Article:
“Don’t get it, don’t make it, don’t send it” is a slogan to emphasize the 'quality first' practice in Gemba Kaizen. It was first formulated by Masaaki Imai and you can read about it more in his book, Gemba Kazien.
Though it was first formulated for production/manufacturing focused industries, as were most of the lean principles, it can be easily applied to software engineering using Agile Methodology.
Having the QA team as a bottleneck is not uncommon in software delivery projects. Although there are various reasons behind it (such as estimating stories without including the testing effort, tech debt, etc.), an important contributor to that situation is the debt that QAs inherit from the upstream. A poor job done with analysis in the upstream process, will definitely impact the downstream processes such as development, testing and UAT. The cost of lack of quality in a story increases as the story is propagated to the downstream, without addressing the quality issues it contains. It is a cascade effect. The failure demand also inflates.
Following the “don’t get it, don’t make it, don’t send it” principle will have a positive effect on the quality of your product, and will decrease your delivery cycle.
If you think that the story you are getting from the upstream (upstream is 'analysis' for developers and 'development' for QAs in a somewhat rigidly defined delivery project) does not have quality built in, do not get it. Do not accept it.
If the story does not have clear (or enough) acceptance criteria to start development, do not get it to develop. If the unit tests are not properly implemented, do not get it to do the functional testing. As quality is not just the responsibility of the QA, but is a practice that is nurtured and matured by the whole team, you have all the leverage to not to accept a poorly analyzed story. Story kick-offs are good instruments for quality checks.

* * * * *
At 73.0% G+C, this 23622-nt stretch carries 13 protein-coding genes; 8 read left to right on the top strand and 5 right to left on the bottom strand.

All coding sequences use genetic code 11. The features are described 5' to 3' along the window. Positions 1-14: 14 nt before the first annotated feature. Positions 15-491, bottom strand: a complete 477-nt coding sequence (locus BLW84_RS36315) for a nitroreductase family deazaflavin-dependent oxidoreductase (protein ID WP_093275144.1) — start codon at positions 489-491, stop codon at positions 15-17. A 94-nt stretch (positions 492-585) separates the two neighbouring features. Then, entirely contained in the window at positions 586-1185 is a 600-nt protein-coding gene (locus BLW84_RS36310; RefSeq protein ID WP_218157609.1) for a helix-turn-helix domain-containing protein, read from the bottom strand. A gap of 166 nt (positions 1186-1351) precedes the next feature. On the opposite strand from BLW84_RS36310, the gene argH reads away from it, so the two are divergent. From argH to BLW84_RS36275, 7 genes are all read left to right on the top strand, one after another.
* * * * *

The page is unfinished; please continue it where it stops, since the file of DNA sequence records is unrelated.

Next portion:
Remember, 'quality first'. Always. Do not sacrifice quality for the sake of cost or delivery. Any product which a customer is not willing to pay for, is a waste. Keep in mind that delivering a product without meeting quality requirements, does not make any sense. Also, remember the cost of lack of quality. If you sacrifice quality and decrease the first short term visible cost, are you really decreasing your cost? Maybe you are increasing your overall costs. There is a brand image angle as well, which cannot be measured by tangible financial figures.
Do not send a batch of work to the downstream (i.e. from analysis to development or from development to QA), if you think that you have not built the necessary quality in. If your downstream is starving for work, it is possible that it is a symptom of failed planning and bad process management. You should not rush and send your work to feed the starving downstream. This kind of behavior will cause more issues, rather than solve your starvation problem. Learn from it and focus on solving the root cause of the starvation. Starving downstream processes are not a root cause by itself, but a symptom of the problems that you may have in your overall process management, such as poor planning, over-engineering and sometimes, even your lack of testing coverage.
To follow these practices, you can use tools or create some guidelines. Having hand-overs between processes might help create awareness when you first start doing it. Try not to make these hand-overs too constraining, so as to not alienate people.
But also, keep in mind that you need to create some standards. As Taiichi Ohno said once,
You need tangible and measurable standards to compare and find out your progress. No standards means no improvement. Flexible and Agile software delivery needs a lot of planning and standardization, although it might not seem that way if you are new to such a delivery methodology. You should have story kick-offs, have hand-overs, measure your lead time, code coverage tools, measure your velocity, have retrospectives to reflect and talk about how to improve and make showcases to your users with pride.
There are numerous tools that you can use and methods that you can apply. One size does not fit all. It is up to you to get the most efficient set of methods, sometimes even by trial and error.
Disclaimer: The statements and opinions expressed in this article are those of the author(s) and do not necessarily reflect the positions of Thoughtworks.